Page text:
Thursday, June 18, 2015

Review: PLY Magazine Autumn 2014 Issue

This particular issue of PLY magazine was interesting. The theme was Community, and what that term has meant through time. When I first bought this issue, I wondered how the theme would teach me both about fibers and the fiber arts community. I mean, on the face of it, I know what community means as it relates to the spinning community or the weaving community. PLY magazines so far have been based around spinning techniques, preparation methods, and breeds, so this issue seems a bit anachronistic. But let's see how it fits into the other PLY themes thus far.

In other issues of PLY, there is usually an article some historical (or even prehistorical) connection with fiber arts. Within a community of herders, crafters, bakers, mothers, fathers, and so on; you'll have weavers, spinners, and dyers. Specifically, we want to know more about the spinning community among these ancient peoples. Spinning was a more integral and critical part of their lives than it is for us today, but their spinning circles were probably very similar to ours today. We gather, spin, chat, and help each other. We welcome and inspire new spinners. We help older spinners who may not have the strength to card their own wool anymore. In that respect, the spinning community is an ancient one, and though we may spin soy fiber and dog hair, we are very much the same community we always used to be. The article about Mesoamerican and South American spinning communities (written by Christina Pappas) delves more specifically into this idea of community.

Then there's the idea of subcommunities, living within the general category of spinning community. Shetland wool was presented because it a challenging wool to categorize, based on the terminology used, variability of the fleece itself, and the confusion of labeling in commercial products. My own personal experience with Shetland has been full of frustration (annoyance, maybe?) because I couldn't understand what Shetland was. Every time I got an explanation from one person and moved onto the next, it was like I was hearing about a different animal. Deb Robson, author of the article Shetland Wool, concisely describes the plethora of characteristics you'll encounter when you step into Shetland territory--it is very much its own community, full of those who are familiar with the language, textures, and capabilities of the wool. But the language they do speak is the same all spinners speak: if you want to know more about Shetland, their eyes will light up and they will be pleased tell you everything you need to know about Shetland wool.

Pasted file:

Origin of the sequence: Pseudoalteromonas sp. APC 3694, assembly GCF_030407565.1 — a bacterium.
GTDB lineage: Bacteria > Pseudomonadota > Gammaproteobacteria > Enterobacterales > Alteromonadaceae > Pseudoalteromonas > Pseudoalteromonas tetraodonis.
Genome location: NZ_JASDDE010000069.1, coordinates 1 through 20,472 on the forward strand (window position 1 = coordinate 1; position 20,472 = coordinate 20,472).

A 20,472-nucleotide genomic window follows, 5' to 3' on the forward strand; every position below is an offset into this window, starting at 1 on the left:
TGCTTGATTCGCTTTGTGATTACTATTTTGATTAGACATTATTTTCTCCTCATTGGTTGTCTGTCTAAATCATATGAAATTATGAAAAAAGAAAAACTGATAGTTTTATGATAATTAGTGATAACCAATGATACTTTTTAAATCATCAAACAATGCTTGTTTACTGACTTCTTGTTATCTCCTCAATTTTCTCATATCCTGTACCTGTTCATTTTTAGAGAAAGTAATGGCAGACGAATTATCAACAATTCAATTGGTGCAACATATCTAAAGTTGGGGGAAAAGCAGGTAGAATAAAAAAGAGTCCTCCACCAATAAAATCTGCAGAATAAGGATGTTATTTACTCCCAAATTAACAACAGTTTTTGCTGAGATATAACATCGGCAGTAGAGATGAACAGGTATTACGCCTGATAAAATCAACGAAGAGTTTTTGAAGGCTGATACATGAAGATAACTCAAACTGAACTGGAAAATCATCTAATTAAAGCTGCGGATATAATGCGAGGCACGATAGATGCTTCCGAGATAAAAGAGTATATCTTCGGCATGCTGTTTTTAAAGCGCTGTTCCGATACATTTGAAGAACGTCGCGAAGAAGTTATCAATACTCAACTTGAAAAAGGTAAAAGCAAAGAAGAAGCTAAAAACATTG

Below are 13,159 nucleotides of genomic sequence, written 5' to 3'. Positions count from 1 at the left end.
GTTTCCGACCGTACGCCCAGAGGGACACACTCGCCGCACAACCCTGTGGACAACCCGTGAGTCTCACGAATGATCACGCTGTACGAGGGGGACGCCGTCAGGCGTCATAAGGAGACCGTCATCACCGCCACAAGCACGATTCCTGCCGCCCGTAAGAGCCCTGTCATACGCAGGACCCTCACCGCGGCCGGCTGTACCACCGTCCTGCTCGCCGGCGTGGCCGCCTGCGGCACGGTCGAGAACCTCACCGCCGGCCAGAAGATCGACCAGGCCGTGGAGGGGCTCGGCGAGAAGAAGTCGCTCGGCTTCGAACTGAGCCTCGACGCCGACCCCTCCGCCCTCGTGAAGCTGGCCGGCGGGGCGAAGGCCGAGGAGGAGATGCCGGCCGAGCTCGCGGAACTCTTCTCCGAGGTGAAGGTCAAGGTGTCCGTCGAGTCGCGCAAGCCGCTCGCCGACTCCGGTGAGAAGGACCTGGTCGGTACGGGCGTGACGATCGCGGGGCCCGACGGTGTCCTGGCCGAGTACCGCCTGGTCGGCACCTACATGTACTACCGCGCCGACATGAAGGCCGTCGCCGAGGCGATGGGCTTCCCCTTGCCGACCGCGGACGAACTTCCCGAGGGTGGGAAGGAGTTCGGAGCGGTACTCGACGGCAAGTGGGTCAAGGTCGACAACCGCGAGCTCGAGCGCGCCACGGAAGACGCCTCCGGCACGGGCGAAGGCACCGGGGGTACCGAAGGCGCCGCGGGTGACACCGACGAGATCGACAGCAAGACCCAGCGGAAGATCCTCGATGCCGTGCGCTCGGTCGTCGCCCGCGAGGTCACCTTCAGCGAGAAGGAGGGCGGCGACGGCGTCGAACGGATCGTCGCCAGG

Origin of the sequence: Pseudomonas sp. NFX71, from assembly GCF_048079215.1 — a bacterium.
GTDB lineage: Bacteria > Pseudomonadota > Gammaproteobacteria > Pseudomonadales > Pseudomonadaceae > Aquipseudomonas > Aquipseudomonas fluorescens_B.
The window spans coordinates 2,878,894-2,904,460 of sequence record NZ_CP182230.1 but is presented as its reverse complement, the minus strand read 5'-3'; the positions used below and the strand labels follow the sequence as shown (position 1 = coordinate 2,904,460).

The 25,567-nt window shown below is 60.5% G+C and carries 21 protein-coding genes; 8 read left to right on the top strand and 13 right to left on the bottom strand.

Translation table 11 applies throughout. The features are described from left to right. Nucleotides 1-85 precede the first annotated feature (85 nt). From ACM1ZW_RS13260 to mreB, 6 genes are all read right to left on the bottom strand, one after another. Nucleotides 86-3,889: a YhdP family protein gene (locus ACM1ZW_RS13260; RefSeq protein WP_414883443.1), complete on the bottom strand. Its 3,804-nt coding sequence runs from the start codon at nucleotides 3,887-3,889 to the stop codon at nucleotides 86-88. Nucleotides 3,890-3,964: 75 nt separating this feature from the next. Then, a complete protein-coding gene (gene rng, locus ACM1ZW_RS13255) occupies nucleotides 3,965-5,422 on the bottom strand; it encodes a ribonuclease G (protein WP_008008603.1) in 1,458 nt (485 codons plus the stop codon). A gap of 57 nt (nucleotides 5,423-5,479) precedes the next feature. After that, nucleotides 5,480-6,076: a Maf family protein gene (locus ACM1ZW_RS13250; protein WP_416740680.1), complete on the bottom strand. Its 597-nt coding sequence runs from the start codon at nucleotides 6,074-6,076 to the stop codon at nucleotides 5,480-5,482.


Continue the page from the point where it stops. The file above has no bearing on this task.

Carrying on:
One article in particular struck me personally, since the project fits within my own mission. I want to increase public awareness for spinning, dyeing, knitting, fiber arts, and wools. If anyone is willing to give me 10 minutes of their time, I will teach them how to spin. Robyn Love wrote about her project, Spindle 7, where she rode a New York train (the #7) and spun on her drop spindle. If anyone expressed interest, she would teach them to spin, and if they wanted to keep going, she would send them off with wool and spindle. There is a great diversity of languages and cultures who ride that train, and she talked about how those experiences effected her. You don't need to speak the same verbal language to teach someone to spin, since the language being spoken is that of: draft, twist, yarn.

And then there are modern communities, those of us who digitize our stashes on Ravelry, who blog our experiences in lengthy posts, who drag our friends to fiber festivals, and who drive an hour to spin with guild members in the next big city. We come together and spin for charities (like Spinzilla), we share our sports spirit when we challenge ourselves with our favorite cyclists (like during Tour de France/Fleece), or when fellow spinners are going through financial/emotional/medical hardships. Our community spans across socioeconomic barriers, gender barriers, and language barriers, With the Internet, we can have a thriving global community and share in traditional styles and techniques of other places in the world. You aren't alone. We're here, and this issue really shows that.

As far as colorwork, techniques, and patterns goes, this issue is also packed full of those things which will boost your knowledge about fibers and some ways you can use them. But if you're wondering about what our spinning community is, where it is, and how to be in it, this issue is definitely for you. My original skepticism vanished as I continued to read this issue. Sometimes we need to sit back and see what our spinning community is, how it has grown/diminished/morphed/shifted/changed, so we can be comforted by it when things don't go well, with whatever life throws at us.

If you need a community, we're here on Ravelry.